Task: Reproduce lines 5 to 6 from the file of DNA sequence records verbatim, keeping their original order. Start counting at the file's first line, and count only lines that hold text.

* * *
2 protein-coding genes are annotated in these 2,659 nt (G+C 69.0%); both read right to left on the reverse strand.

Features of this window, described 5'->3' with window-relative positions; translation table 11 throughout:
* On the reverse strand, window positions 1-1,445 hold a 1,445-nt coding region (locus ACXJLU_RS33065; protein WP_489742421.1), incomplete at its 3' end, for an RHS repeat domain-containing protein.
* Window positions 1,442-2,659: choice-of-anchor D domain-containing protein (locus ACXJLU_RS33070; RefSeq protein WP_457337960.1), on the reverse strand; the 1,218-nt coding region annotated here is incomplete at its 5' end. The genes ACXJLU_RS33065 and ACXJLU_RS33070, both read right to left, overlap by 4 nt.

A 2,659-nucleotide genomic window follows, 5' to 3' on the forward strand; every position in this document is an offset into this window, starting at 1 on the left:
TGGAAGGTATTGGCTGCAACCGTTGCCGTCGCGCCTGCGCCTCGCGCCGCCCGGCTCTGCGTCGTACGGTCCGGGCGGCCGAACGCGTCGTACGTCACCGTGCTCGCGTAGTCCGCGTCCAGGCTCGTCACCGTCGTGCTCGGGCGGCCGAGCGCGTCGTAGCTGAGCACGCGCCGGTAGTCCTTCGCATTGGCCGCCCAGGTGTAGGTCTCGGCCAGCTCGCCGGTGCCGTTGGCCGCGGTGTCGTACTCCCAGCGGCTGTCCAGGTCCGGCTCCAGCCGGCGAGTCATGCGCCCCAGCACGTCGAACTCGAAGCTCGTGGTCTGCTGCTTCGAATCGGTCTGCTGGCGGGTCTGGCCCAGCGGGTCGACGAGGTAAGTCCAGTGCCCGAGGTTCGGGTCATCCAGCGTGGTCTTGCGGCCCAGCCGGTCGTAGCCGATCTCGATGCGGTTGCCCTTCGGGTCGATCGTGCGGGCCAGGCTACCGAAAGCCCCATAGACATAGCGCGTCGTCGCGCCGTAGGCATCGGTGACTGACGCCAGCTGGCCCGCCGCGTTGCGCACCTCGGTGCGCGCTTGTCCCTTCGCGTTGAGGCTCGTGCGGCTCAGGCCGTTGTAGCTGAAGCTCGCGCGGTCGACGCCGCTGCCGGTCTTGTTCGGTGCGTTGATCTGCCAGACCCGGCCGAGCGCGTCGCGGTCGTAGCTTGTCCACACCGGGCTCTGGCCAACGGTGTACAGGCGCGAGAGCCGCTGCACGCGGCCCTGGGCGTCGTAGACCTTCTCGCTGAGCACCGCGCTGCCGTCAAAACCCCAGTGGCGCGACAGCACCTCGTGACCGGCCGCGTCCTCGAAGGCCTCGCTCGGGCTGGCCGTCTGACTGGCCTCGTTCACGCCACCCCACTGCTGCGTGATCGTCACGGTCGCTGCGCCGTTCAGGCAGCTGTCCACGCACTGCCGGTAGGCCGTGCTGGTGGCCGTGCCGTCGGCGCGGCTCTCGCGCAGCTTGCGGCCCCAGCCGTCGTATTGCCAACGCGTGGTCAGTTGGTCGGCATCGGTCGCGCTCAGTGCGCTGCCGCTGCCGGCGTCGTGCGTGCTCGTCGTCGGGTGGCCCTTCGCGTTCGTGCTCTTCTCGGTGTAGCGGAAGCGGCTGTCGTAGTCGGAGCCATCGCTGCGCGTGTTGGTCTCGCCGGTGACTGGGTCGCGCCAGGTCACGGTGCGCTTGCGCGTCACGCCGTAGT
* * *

A 2,659-nucleotide genomic window follows, 5' to 3' on the forward strand; every position in this document is an offset into this window, starting at 1 on the left:
TGGAAGGTATTGGCTGCAACCGTTGCCGTCGCGCCTGCGCCTCGCGCCGCCCGGCTCTGCGTCGTACGGTCCGGGCGGCCGAACGCGTCGTACGTCACCGTGCTCGCGTAGTCCGCGTCCAGGCTCGTCACCGTCGTGCTCGGGCGGCCGAGCGCGTCGTAGCTGAGCACGCGCCGGTAGTCCTTCGCATTGGCCGCCCAGGTGTAGGTCTCGGCCAGCTCGCCGGTGCCGTTGGCCGCGGTGTCGTACTCCCAGCGGCTGTCCAGGTCCGGCTCCAGCCGGCGAGTCATGCGCCCCAGCACGTCGAACTCGAAGCTCGTGGTCTGCTGCTTCGAATCGGTCTGCTGGCGGGTCTGGCCCAGCGGGTCGACGAGGTAAGTCCAGTGCCCGAGGTTCGGGTCATCCAGCGTGGTCTTGCGGCCCAGCCGGTCGTAGCCGATCTCGATGCGGTTGCCCTTCGGGTCGATCGTGCGGGCCAGGCTACCGAAAGCCCCATAGACATAGCGCGTCGTCGCGCCGTAGGCATCGGTGACTGACGCCAGCTGGCCCGCCGCGTTGCGCACCTCGGTGCGCGCTTGTCCCTTCGCGTTGAGGCTCGTGCGGCTCAGGCCGTTGTAGCTGAAGCTCGCGCGGTCGACGCCGCTGCCGGTCTTGTTCGGTGCGTTGATCTGCCAGACCCGGCCGAGCGCGTCGCGGTCGTAGCTTGTCCACACCGGGCTCTGGCCAACGGTGTACAGGCGCGAGAGCCGCTGCACGCGGCCCTGGGCGTCGTAGACCTTCTCGCTGAGCACCGCGCTGCCGTCAAAACCCCAGTGGCGCGACAGCACCTCGTGACCGGCCGCGTCCTCGAAGGCCTCGCTCGGGCTGGCCGTCTGACTGGCCTCGTTCACGCCACCCCACTGCTGCGTGATCGTCACGGTCGCTGCGCCGTTCAGGCAGCTGTCCACGCACTGCCGGTAGGCCGTGCTGGTGGCCGTGCCGTCGGCGCGGCTCTCGCGCAGCTTGCGGCCCCAGCCGTCGTATTGCCAACGCGTGGTCAGTTGGTCGGCATCGGTCGCGCTCAGTGCGCTGCCGCTGCCGGCGTCGTGCGTGCTCGTCGTCGGGTGGCCCTTCGCGTTCGTGCTCTTCTCGGTGTAGCGGAAGCGGCTGTCGTAGTCGGAGCCATCGCTGCGCGTGTTGGTCTCGCCGGTGACTGGGTCGCGCCAGGTCACGGTGCGCTTGCGCGTCACGCCGTAGT